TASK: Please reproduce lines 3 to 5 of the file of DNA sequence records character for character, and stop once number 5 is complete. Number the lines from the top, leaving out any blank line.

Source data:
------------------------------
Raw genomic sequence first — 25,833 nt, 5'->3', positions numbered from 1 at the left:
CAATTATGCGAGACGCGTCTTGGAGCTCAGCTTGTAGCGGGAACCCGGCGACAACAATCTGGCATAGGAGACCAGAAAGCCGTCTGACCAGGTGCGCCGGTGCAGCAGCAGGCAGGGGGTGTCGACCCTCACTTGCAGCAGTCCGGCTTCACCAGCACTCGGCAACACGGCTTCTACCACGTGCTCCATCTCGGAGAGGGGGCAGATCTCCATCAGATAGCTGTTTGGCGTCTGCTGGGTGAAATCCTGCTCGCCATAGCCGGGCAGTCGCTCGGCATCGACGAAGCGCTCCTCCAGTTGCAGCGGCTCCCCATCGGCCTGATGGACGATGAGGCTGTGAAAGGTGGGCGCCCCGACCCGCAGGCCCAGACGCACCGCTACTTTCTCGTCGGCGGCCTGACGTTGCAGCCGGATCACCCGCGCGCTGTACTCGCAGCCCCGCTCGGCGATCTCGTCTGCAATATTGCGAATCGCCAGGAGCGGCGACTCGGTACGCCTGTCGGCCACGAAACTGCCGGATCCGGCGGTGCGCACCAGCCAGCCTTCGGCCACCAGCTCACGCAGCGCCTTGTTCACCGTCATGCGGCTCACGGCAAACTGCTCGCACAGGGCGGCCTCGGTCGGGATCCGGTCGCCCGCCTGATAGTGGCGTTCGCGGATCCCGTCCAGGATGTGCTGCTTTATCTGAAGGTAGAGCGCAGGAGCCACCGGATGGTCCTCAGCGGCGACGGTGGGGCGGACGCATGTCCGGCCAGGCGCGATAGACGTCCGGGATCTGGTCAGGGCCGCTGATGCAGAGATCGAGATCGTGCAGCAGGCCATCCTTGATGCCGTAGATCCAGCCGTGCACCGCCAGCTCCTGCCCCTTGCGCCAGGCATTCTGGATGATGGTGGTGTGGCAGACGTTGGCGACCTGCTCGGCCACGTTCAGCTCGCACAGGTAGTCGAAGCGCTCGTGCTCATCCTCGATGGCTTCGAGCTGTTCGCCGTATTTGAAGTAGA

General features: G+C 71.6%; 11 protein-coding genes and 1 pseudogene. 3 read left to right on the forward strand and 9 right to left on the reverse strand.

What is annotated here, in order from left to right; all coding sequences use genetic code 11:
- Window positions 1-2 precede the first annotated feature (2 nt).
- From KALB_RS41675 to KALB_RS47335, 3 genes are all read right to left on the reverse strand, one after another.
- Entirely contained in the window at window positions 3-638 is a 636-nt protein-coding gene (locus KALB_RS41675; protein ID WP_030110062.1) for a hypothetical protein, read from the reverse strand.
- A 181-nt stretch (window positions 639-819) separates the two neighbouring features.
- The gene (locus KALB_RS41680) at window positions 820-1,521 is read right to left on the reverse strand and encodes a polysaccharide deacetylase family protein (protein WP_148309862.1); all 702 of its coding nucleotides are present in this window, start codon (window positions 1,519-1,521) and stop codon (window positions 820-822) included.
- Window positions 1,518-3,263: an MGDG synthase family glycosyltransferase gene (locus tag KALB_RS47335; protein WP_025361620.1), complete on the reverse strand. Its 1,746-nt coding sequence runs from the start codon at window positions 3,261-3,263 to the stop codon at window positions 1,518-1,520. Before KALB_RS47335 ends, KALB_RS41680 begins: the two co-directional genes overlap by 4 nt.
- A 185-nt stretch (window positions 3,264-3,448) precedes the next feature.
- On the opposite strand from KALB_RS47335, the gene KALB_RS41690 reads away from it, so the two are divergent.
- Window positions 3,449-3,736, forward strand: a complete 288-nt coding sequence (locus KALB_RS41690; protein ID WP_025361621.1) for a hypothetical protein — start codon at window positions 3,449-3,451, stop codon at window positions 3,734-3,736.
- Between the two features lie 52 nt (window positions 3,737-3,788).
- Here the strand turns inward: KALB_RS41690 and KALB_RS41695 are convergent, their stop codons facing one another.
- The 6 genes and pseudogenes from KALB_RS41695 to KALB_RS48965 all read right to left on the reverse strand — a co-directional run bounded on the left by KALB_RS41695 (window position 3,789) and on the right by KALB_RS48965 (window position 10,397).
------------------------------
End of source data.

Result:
General features: G+C 71.6%; 11 protein-coding genes and 1 pseudogene. 3 read left to right on the forward strand and 9 right to left on the reverse strand.

What is annotated here, in order from left to right; all coding sequences use genetic code 11:
- Window positions 1-2 precede the first annotated feature (2 nt).